South Africa



[click on 11 locations above to open 11 photo albums]


21 December 2007 to 6 January 2008


What we learned (in our own opinions)? The climate was dry, even though it was hot (as it was in middle of summer down there). The wounds of apartheid regime are still visible. The post-apartheid economic polarization is still stark. There is no "true sense" of animal kingdoms - as with "pure wilderness" as almost all of them are in fenced reserves. And South Africa is a great destination to visit!

Joyce and I got into Johannesburg (via Atlanta and Dakar) after a very long long long flight. We stayed overnight, then flew down to Durban where we picked up a white Nissan 4x4 bakkie (as it seems that bakkies, which are light/small trucks, are almost always white). Drove 3 hours to Zulu Nyala near Hluhluwe. Room #20 was an awesome room - thanks to Adam and Eric for the recommendation.

We took two safari excursions and saw many different animals such as elephants, giraffes, warthogs, impalas, kudus, nyalas, wildebeest, water buffalo, rhinoceroes, et al. This reserve didn't have big cats, so we tried to book at the nearby Phinda Reserve so that we could see the lions. Unfortunately, it was during the high season as they didn't have any availability. :o/ We drove up to Tembe Reserve with 170 elephants, and we had a tire blow-out. And the spare tire lock was jammed, so we waited almost 3 hours for assistance (as the reserve was very remote, and only 4x4 vehicles - and only one vehicle passed us for the entire 3 hours - and that's how we got help). The rangers had to break the spare tire lock, after finding out that the rod was bent. On way back, we stopped by Sodwana Bay for some sunbathing. We also went to the larger Hluhluwe-iMfolozi Reserve. Some monkey business but no lions again.

iSimangaliso Wetland Park (formerly known as St. Lucia Wetland Park) is quite huge - with 220,000 hecatacres. We went all the way around to Cape Vidal. As soon as we laid out our beach towels, a thunderstorm came along... and surely drenched the area. We went back to St. Lucia for some pizza and beer before heading back to Hluhluwe.

We drove through Swaziland with stops in Mbabane and Manzani. Then went overland alongside the Drakensburg Mountains to Pietermaritzburg before getting back into Durban. Dropped off the Nissan 4x4, and flew out to Cape Town.

Upon arrival, we picked up another rental and headed out to Arabella Western Cape Hotel in Hermanus. And we saw African Penguins. The drive was really gorgeous... The next day... Guess what? The rental car had a flat that the hotel staff wouldn't let us change the tire, and they did that with their ties and suits. Geez! We drove back to Cape Town and switched rental cars (because it didn't have the right spare tire). Then checked into Westin Grand. The room was bold lime/white. Contemporary decor. Fully frameless frosted glass door to enter the bathroom. And even there is a heated marble floor in the bathroom. Fancy that!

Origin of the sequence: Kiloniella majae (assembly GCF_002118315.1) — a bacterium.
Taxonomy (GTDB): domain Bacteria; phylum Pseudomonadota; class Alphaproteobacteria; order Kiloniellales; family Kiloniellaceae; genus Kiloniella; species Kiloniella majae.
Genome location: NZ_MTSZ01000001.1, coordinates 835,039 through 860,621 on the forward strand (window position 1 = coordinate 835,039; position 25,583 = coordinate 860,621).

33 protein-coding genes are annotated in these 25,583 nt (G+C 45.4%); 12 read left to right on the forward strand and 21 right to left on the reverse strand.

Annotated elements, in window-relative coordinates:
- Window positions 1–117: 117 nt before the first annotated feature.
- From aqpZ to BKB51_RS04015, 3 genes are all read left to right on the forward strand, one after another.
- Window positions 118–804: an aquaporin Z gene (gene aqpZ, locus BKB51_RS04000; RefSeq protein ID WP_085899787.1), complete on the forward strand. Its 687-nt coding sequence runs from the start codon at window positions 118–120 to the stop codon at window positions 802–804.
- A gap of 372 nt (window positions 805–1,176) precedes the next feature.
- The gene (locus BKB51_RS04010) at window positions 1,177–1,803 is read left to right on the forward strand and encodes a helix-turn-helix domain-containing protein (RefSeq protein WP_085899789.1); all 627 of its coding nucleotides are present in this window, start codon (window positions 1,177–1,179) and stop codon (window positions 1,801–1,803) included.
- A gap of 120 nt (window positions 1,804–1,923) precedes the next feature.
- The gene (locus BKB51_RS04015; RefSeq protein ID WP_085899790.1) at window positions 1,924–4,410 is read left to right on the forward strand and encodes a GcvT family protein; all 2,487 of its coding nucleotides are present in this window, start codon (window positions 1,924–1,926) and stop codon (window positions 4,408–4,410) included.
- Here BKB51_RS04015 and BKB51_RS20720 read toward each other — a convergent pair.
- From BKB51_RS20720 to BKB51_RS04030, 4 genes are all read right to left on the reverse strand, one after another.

Had a splendid dinner with Frank and Allie in De Waterkant. We went up Hoerikwaggo, which is also known as Table Mountain, via cableway. Met Allie and Frank again for lunch. The political turmoil in Kenya was one of the main conversation topics, as both Frank and Allie were working with Peace Corps in Kenya. And then we checked out eclectic shops along Long Street as well as Bo Kaap. Very colorful!!! Surely, we enjoyed Cape Town tremendously, and would love to return back one day.

Drove out on Chapman's Peak Drive from Hout Bay onwards to Cape of Good Hope through Simon's Town. We sunbathed next to the penguins at Boulders Beach. Quite an interesting experience. And had a thrill of seeing a baboon jump on our car, then sped towards another car. Got in the car while the occupants jumped out... Ate a whole bag of potato chips and broke open a sodapop bottle. Check out the pictures (in the "Good Hope" album).

After returning back to Johannesburg, we headed out to Tshwane (formerly known as Pretoria) where we saw cheetah, feral cats, wild dogs and vultures at the DeWildt Reserve. We also donned miner's hats during the diamond mine tour in Cullinan. Then we had a private tour of Soweto (which is an acronym of SOuth WEstern TOwnships with a population of over 4 million), including informal settlements. Passed by Archbishop Desmond Tutu's house and went into Nelson Mandela's house as well as Hector Pieterson Museum and Apartheid Museum. We were appalled by what we saw and learned - such injustice and inequality. And the wounds are still there, even though healing slowly.

Before we knew it... our 2 weeks was already over. And t'was time for us to go back home with wonderful memories and photographs. :o)